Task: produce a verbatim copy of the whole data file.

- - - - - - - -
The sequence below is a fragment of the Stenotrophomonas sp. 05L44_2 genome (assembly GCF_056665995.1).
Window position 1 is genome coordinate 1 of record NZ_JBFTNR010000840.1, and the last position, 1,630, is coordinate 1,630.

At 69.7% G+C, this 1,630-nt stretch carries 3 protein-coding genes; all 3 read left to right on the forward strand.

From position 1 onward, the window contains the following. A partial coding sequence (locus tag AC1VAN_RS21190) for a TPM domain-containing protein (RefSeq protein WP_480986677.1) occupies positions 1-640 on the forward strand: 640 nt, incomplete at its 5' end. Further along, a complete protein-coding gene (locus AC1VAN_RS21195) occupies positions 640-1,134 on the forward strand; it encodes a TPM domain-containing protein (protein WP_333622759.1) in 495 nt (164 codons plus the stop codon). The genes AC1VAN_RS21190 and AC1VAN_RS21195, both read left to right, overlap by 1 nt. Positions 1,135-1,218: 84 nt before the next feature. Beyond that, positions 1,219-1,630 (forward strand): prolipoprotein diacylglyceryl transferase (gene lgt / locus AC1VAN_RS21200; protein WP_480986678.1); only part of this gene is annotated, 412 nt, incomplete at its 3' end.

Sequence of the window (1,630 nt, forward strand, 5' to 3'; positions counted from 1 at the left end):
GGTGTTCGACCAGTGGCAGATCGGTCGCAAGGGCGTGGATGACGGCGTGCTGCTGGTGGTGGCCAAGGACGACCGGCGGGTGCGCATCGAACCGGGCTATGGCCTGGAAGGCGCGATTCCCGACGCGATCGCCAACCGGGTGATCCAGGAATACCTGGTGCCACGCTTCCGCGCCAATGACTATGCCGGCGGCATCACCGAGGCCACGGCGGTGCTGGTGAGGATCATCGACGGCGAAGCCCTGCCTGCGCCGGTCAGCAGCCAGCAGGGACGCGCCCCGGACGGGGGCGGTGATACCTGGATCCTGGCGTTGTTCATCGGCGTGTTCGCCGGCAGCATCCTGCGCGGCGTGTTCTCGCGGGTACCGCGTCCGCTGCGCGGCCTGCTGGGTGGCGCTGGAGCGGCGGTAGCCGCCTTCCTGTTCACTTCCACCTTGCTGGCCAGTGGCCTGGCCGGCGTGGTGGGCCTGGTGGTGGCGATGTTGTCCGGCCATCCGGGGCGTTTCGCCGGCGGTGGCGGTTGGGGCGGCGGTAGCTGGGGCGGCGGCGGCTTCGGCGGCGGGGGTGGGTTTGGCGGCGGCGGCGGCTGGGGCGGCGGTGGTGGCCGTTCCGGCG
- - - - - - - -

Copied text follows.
The sequence below is a fragment of the Stenotrophomonas sp. 05L44_2 genome (assembly GCF_056665995.1).
Window position 1 is genome coordinate 1 of record NZ_JBFTNR010000840.1, and the last position, 1,630, is coordinate 1,630.

At 69.7% G+C, this 1,630-nt stretch carries 3 protein-coding genes; all 3 read left to right on the forward strand.

From position 1 onward, the window contains the following. A partial coding sequence (locus tag AC1VAN_RS21190) for a TPM domain-containing protein (RefSeq protein WP_480986677.1) occupies positions 1-640 on the forward strand: 640 nt, incomplete at its 5' end. Further along, a complete protein-coding gene (locus AC1VAN_RS21195) occupies positions 640-1,134 on the forward strand; it encodes a TPM domain-containing protein (protein WP_333622759.1) in 495 nt (164 codons plus the stop codon). The genes AC1VAN_RS21190 and AC1VAN_RS21195, both read left to right, overlap by 1 nt. Positions 1,135-1,218: 84 nt before the next feature. Beyond that, positions 1,219-1,630 (forward strand): prolipoprotein diacylglyceryl transferase (gene lgt / locus AC1VAN_RS21200; protein WP_480986678.1); only part of this gene is annotated, 412 nt, incomplete at its 3' end.

Sequence of the window (1,630 nt, forward strand, 5' to 3'; positions counted from 1 at the left end):
GGTGTTCGACCAGTGGCAGATCGGTCGCAAGGGCGTGGATGACGGCGTGCTGCTGGTGGTGGCCAAGGACGACCGGCGGGTGCGCATCGAACCGGGCTATGGCCTGGAAGGCGCGATTCCCGACGCGATCGCCAACCGGGTGATCCAGGAATACCTGGTGCCACGCTTCCGCGCCAATGACTATGCCGGCGGCATCACCGAGGCCACGGCGGTGCTGGTGAGGATCATCGACGGCGAAGCCCTGCCTGCGCCGGTCAGCAGCCAGCAGGGACGCGCCCCGGACGGGGGCGGTGATACCTGGATCCTGGCGTTGTTCATCGGCGTGTTCGCCGGCAGCATCCTGCGCGGCGTGTTCTCGCGGGTACCGCGTCCGCTGCGCGGCCTGCTGGGTGGCGCTGGAGCGGCGGTAGCCGCCTTCCTGTTCACTTCCACCTTGCTGGCCAGTGGCCTGGCCGGCGTGGTGGGCCTGGTGGTGGCGATGTTGTCCGGCCATCCGGGGCGTTTCGCCGGCGGTGGCGGTTGGGGCGGCGGTAGCTGGGGCGGCGGCGGCTTCGGCGGCGGGGGTGGGTTTGGCGGCGGCGGCGGCTGGGGCGGCGGTGGTGGCCGTTCCGGCG